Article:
Sustainable investment is now standard and its regulation is viewed positively by global asset owners, who see risk management as the key reason fuelling their investment appetite in this area and climate and carbon as their leading priorities, according to a recent report
“Looking back at data from previous years, sustainable investment has clearly gained momentum among asset owners,” states the FTSE Russell annual report, which surveyed global asset owners. Over eight in ten (84%) asset owners globally, the report finds, are implementing or evaluating sustainable investment considerations in 2021, up from a little over half (53%) in 2018.
In the Europe, Middle East and Africa (EMEA) region, sustainable investment evaluation and adoption by asset owners is nearly universal (97%), up from the 85% in 2020 and 72% in 2018. The report’s figures for North America also show an increase from 39% in 2018 to 68% in 2021.
Asset owners that are implementing and evaluating sustainable investment are motivated by risk management, with almost two-thirds (64%) of all asset owners noting that mitigating long-term investment risk is a key factor. There is a correlation between size and a heightened focus on risk: 70% of respondents with assets under administration (AUM) of US$1 billion or more cite this reason, compared with just 42% of asset owners with AUM of less than US$1 billion.
Moreover, not allocating to sustainability-focused investments is perceived to come with a risk to institutional reputation. Nearly half (49%) of asset owners in North America implement sustainable investment strategies to avoid harming their institution’s reputation while 60% in EMEA and 64% in Asia-Pacific choose this reason.
Examining the regional data, differences of opinion exist. In EMEA and Asia-Pacific, the priority focus area is climate and carbon, with over two-thirds of asset owners focused on this area (77% and 68%, respectively). In North America, the focus is strongest on social themes (62%), followed by governance (58%) and climate and carbon (56%).
Asset owners in different regions also express diverging opinions on the investment impact of climate risk. Rating their sentiments on a zero-to-ten scale, over half of asset owners in EMEA and Asia-Pacific are very concerned (8, 9 and 10). In contrast, less than 30% of North American asset owners expressed this level of concern, with one-third of US asset owners stating they were not concerned or not very concerned about the investment impact of climate risk (0, 1 and 2).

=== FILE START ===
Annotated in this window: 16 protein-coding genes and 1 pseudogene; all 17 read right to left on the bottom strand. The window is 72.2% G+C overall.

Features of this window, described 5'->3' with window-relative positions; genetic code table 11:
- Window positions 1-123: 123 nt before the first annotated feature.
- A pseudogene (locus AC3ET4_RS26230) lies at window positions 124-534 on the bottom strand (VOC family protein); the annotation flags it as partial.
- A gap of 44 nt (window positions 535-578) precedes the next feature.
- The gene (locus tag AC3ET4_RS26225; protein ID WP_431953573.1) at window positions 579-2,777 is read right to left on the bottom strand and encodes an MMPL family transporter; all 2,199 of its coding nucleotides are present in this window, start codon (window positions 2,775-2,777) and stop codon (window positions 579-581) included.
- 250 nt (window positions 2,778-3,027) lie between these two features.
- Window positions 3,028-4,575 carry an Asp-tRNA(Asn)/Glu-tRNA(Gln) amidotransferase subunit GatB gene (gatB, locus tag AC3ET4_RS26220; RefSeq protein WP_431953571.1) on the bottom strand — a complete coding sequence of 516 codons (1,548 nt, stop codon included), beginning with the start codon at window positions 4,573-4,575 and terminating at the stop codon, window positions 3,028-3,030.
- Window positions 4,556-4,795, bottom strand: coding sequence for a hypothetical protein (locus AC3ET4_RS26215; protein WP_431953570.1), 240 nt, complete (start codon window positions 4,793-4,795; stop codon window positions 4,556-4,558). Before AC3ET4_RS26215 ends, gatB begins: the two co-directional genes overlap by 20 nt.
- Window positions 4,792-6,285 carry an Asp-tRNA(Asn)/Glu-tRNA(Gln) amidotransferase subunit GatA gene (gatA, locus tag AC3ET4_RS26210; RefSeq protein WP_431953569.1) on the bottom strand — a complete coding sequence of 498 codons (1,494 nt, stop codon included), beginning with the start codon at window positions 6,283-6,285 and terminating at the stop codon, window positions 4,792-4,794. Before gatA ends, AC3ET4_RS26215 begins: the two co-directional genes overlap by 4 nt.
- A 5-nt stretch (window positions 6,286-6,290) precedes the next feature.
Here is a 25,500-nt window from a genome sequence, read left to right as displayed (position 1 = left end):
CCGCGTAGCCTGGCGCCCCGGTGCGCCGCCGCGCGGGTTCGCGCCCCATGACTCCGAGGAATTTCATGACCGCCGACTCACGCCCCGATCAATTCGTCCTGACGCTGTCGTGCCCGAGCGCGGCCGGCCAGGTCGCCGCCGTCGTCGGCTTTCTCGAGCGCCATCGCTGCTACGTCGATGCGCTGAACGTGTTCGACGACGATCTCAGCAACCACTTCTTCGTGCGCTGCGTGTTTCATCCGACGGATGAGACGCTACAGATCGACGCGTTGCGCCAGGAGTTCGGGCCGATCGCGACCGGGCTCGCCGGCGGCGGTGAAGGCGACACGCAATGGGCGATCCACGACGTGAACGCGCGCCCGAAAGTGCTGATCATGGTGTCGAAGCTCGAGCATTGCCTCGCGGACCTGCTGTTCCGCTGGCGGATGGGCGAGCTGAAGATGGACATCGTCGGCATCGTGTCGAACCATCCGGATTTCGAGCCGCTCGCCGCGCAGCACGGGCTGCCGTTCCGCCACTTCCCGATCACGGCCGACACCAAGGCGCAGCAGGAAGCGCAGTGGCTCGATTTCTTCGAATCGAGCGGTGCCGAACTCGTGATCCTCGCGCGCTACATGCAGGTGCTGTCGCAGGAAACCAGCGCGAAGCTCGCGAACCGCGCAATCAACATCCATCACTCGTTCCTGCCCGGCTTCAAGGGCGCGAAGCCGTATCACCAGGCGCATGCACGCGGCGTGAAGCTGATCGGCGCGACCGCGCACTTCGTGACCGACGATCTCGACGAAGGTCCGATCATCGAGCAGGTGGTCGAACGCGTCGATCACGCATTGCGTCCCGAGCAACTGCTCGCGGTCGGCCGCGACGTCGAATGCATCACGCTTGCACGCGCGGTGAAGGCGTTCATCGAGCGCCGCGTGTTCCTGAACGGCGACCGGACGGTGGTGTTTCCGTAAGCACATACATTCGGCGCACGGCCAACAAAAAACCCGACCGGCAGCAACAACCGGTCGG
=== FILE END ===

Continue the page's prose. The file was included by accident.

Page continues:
As the Covid-19 pandemic spread in mid-2020, many social issues intensified in communities and in the media around the world. Of all asset owners, 60% say that social themes – including diversity and inclusion, human rights, customer responsibility and social impact – are a sustainability priority focus. Among the 40% of respondents that do not view this as a current priority focus, over half say that they would prioritise social themes if social data were reliable and widely available.
Asset owners worldwide have mixed views about how supportive regulation is in the financial services industry at large, but tend to have a more positive view in the context of sustainable investment. Of those surveyed, 82% view sustainable investment regulation as enabling or potentially enabling adoption of sustainable investment depending on the specifics of the regulation, while only 15% view this regulation as exclusively constraining.
For those asset owners that agree with the potentially enabling benefits of regulation, over three-quarters (78%) say that regulations may improve the quality and consistency of corporate reporting and disclosures.
In Europe where sustainable investment strategies have been most widely implemented, 93% of asset owners see regulation as enabling or potentially enabling. However, the majority (60%) of them say the regional inconsistencies across regulation of sustainable investment and environmental, social and governance (ESG) issues are a cause for concern.
With the rise of corporate ESG and climate-reporting requirements, asset owners say that there are notable benefits to investors of improved reporting and standardisation: 61% say that the development of corporate ESG and climate-reporting requirements are beneficial to their institutions’ investment approaches.